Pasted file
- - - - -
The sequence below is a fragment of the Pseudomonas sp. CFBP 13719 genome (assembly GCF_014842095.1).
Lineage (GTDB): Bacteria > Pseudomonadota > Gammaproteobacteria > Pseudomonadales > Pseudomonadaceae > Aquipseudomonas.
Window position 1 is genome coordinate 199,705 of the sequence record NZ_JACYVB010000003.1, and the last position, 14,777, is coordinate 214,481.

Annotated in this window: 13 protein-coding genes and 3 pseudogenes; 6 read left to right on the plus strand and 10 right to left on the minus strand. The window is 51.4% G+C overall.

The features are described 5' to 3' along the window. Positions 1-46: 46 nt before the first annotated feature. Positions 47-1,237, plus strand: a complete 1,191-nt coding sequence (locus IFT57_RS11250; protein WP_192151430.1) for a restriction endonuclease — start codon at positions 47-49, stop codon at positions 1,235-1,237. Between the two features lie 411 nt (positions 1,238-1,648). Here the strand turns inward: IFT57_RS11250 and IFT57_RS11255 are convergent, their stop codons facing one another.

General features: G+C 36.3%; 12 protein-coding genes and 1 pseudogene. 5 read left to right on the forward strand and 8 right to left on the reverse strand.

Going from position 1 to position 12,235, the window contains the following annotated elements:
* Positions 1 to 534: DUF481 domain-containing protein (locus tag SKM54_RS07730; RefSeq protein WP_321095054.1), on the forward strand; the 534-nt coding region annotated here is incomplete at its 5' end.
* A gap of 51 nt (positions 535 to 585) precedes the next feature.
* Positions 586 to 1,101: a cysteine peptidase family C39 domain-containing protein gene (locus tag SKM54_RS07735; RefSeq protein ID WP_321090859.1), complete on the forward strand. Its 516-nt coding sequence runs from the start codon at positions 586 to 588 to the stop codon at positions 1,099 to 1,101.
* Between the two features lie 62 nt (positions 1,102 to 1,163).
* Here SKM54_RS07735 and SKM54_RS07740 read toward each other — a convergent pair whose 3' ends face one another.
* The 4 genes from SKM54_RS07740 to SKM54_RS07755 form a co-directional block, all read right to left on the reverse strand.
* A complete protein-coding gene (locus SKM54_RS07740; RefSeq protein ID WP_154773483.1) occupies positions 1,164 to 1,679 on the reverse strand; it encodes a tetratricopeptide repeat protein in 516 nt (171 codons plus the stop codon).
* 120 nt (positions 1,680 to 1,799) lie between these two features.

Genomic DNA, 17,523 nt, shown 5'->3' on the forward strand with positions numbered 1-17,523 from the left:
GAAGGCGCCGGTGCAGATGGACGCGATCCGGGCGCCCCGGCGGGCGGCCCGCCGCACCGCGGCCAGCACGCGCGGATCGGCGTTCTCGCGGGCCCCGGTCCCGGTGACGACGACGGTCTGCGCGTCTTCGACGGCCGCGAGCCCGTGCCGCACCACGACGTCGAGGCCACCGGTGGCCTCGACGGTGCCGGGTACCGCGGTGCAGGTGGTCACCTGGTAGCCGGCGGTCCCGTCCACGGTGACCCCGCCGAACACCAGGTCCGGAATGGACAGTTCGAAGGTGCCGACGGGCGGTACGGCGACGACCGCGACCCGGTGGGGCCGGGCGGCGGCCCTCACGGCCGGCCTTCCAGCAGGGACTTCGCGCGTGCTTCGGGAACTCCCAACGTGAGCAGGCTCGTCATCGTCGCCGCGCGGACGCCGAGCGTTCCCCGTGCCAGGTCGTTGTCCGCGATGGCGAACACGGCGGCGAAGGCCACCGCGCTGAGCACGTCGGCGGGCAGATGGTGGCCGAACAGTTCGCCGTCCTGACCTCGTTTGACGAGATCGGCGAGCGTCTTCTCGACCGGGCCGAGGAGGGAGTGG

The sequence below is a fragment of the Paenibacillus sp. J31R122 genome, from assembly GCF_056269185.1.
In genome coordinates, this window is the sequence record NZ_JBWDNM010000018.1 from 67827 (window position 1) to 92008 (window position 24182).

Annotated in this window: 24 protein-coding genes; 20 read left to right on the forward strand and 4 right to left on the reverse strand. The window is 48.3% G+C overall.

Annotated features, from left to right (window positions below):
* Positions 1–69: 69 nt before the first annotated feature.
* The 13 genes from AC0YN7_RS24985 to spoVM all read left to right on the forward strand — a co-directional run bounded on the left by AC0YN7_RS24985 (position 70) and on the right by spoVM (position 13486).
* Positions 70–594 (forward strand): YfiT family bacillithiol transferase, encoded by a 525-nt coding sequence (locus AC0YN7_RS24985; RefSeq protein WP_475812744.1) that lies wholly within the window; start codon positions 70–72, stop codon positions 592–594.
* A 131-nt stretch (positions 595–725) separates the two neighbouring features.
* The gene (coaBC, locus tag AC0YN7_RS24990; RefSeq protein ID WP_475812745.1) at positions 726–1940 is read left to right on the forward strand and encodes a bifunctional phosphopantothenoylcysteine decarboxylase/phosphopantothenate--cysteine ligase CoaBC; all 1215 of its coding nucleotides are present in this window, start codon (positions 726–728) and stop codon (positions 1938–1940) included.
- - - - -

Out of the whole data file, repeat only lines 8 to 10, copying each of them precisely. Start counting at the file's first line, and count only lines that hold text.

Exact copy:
* Positions 1 to 534: DUF481 domain-containing protein (locus tag SKM54_RS07730; RefSeq protein WP_321095054.1), on the forward strand; the 534-nt coding region annotated here is incomplete at its 5' end.
* A gap of 51 nt (positions 535 to 585) precedes the next feature.
* Positions 586 to 1,101: a cysteine peptidase family C39 domain-containing protein gene (locus tag SKM54_RS07735; RefSeq protein ID WP_321090859.1), complete on the forward strand. Its 516-nt coding sequence runs from the start codon at positions 586 to 588 to the stop codon at positions 1,099 to 1,101.